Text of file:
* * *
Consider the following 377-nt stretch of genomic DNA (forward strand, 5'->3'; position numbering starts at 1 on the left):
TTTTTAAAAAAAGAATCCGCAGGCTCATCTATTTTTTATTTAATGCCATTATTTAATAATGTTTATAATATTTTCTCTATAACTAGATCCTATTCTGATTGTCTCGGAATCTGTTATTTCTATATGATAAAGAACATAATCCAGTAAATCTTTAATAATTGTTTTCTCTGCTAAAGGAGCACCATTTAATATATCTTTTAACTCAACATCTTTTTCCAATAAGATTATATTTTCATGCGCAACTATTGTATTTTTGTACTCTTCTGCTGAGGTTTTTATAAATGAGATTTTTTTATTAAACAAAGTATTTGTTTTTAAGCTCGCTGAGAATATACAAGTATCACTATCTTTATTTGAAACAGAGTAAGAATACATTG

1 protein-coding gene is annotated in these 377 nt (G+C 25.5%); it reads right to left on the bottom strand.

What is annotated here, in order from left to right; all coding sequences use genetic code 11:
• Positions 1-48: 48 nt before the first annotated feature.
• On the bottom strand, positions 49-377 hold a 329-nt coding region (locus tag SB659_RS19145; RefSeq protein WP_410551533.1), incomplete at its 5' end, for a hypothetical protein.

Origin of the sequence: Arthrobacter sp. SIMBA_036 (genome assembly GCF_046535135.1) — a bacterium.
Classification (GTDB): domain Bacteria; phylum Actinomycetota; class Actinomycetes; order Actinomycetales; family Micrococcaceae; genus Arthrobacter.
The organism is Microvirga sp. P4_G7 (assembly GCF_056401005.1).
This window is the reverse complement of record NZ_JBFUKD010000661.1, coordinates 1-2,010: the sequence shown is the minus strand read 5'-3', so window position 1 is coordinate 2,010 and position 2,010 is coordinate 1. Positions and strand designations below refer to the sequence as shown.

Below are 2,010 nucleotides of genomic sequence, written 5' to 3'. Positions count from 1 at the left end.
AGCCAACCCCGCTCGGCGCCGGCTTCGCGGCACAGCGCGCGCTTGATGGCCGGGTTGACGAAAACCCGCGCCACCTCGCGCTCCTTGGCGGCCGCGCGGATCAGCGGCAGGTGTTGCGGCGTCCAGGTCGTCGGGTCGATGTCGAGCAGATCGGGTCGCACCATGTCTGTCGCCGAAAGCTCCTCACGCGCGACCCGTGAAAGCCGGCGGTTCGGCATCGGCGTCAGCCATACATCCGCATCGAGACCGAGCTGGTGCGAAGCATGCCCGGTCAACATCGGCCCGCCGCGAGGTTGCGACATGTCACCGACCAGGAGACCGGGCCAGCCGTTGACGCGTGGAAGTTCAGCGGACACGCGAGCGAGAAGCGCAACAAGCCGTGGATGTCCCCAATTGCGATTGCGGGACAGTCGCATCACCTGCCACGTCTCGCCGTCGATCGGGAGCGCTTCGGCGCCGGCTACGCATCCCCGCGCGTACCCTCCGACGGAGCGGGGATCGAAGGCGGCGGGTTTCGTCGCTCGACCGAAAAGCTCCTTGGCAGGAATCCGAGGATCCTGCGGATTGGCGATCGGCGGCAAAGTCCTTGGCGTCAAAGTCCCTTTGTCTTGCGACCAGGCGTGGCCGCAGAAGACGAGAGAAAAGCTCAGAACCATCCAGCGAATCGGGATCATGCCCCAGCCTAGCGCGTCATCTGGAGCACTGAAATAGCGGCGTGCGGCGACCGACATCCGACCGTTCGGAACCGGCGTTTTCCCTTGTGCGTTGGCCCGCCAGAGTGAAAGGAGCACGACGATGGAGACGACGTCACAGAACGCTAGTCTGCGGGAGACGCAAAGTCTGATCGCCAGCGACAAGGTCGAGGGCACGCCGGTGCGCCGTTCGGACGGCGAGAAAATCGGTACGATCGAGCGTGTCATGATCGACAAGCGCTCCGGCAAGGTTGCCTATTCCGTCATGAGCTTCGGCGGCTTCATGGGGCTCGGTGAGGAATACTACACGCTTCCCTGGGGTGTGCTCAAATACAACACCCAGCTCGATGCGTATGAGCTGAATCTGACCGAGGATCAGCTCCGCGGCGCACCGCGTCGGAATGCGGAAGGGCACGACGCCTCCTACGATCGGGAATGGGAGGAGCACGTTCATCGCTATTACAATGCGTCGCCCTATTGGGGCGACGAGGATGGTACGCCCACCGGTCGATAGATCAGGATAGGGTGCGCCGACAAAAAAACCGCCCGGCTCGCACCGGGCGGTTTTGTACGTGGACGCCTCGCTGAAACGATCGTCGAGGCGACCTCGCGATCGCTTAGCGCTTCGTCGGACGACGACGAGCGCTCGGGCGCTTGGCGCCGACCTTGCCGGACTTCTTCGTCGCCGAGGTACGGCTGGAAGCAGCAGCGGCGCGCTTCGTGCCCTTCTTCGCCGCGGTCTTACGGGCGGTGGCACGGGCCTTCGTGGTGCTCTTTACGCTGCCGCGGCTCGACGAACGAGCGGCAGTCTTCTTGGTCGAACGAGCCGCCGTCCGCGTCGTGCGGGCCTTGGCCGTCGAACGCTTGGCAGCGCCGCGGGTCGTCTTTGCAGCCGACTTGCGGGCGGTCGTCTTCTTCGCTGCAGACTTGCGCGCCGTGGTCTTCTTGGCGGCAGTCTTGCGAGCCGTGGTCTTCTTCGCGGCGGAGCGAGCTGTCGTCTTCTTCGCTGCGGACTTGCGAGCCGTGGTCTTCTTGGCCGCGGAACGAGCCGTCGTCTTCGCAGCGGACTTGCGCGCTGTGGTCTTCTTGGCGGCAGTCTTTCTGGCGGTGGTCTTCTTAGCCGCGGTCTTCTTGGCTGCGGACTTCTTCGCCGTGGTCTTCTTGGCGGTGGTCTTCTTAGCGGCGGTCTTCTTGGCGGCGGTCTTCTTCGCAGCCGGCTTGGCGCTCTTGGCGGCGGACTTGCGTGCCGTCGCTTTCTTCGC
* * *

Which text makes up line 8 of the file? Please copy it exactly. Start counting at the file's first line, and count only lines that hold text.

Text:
Classification (GTDB): domain Bacteria; phylum Actinomycetota; class Actinomycetes; order Actinomycetales; family Micrococcaceae; genus Arthrobacter.